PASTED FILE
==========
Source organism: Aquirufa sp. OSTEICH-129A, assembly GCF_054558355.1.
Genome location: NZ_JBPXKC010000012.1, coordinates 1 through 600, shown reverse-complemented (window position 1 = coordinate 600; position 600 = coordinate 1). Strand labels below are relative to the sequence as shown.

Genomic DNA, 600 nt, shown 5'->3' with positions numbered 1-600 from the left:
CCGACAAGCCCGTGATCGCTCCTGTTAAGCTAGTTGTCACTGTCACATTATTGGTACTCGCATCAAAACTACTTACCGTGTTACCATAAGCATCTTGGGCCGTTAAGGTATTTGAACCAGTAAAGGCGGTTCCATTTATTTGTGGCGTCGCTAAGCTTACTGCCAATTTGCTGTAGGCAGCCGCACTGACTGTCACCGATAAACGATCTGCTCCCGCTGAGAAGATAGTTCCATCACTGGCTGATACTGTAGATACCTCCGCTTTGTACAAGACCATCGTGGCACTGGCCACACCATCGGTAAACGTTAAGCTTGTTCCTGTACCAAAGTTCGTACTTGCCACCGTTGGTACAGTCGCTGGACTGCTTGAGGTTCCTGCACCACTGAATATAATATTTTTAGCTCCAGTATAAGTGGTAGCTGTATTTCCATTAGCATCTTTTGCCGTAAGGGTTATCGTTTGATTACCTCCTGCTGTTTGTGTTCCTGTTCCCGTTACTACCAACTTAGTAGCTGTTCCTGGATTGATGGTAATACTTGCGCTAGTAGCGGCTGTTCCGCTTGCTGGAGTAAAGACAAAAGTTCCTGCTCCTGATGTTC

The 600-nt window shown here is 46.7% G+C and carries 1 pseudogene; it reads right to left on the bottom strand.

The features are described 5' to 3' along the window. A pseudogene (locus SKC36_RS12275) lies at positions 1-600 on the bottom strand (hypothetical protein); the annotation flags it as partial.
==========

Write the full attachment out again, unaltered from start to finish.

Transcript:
Source organism: Aquirufa sp. OSTEICH-129A, assembly GCF_054558355.1.
Genome location: NZ_JBPXKC010000012.1, coordinates 1 through 600, shown reverse-complemented (window position 1 = coordinate 600; position 600 = coordinate 1). Strand labels below are relative to the sequence as shown.

Genomic DNA, 600 nt, shown 5'->3' with positions numbered 1-600 from the left:
CCGACAAGCCCGTGATCGCTCCTGTTAAGCTAGTTGTCACTGTCACATTATTGGTACTCGCATCAAAACTACTTACCGTGTTACCATAAGCATCTTGGGCCGTTAAGGTATTTGAACCAGTAAAGGCGGTTCCATTTATTTGTGGCGTCGCTAAGCTTACTGCCAATTTGCTGTAGGCAGCCGCACTGACTGTCACCGATAAACGATCTGCTCCCGCTGAGAAGATAGTTCCATCACTGGCTGATACTGTAGATACCTCCGCTTTGTACAAGACCATCGTGGCACTGGCCACACCATCGGTAAACGTTAAGCTTGTTCCTGTACCAAAGTTCGTACTTGCCACCGTTGGTACAGTCGCTGGACTGCTTGAGGTTCCTGCACCACTGAATATAATATTTTTAGCTCCAGTATAAGTGGTAGCTGTATTTCCATTAGCATCTTTTGCCGTAAGGGTTATCGTTTGATTACCTCCTGCTGTTTGTGTTCCTGTTCCCGTTACTACCAACTTAGTAGCTGTTCCTGGATTGATGGTAATACTTGCGCTAGTAGCGGCTGTTCCGCTTGCTGGAGTAAAGACAAAAGTTCCTGCTCCTGATGTTC

The 600-nt window shown here is 46.7% G+C and carries 1 pseudogene; it reads right to left on the bottom strand.

The features are described 5' to 3' along the window. A pseudogene (locus SKC36_RS12275) lies at positions 1-600 on the bottom strand (hypothetical protein); the annotation flags it as partial.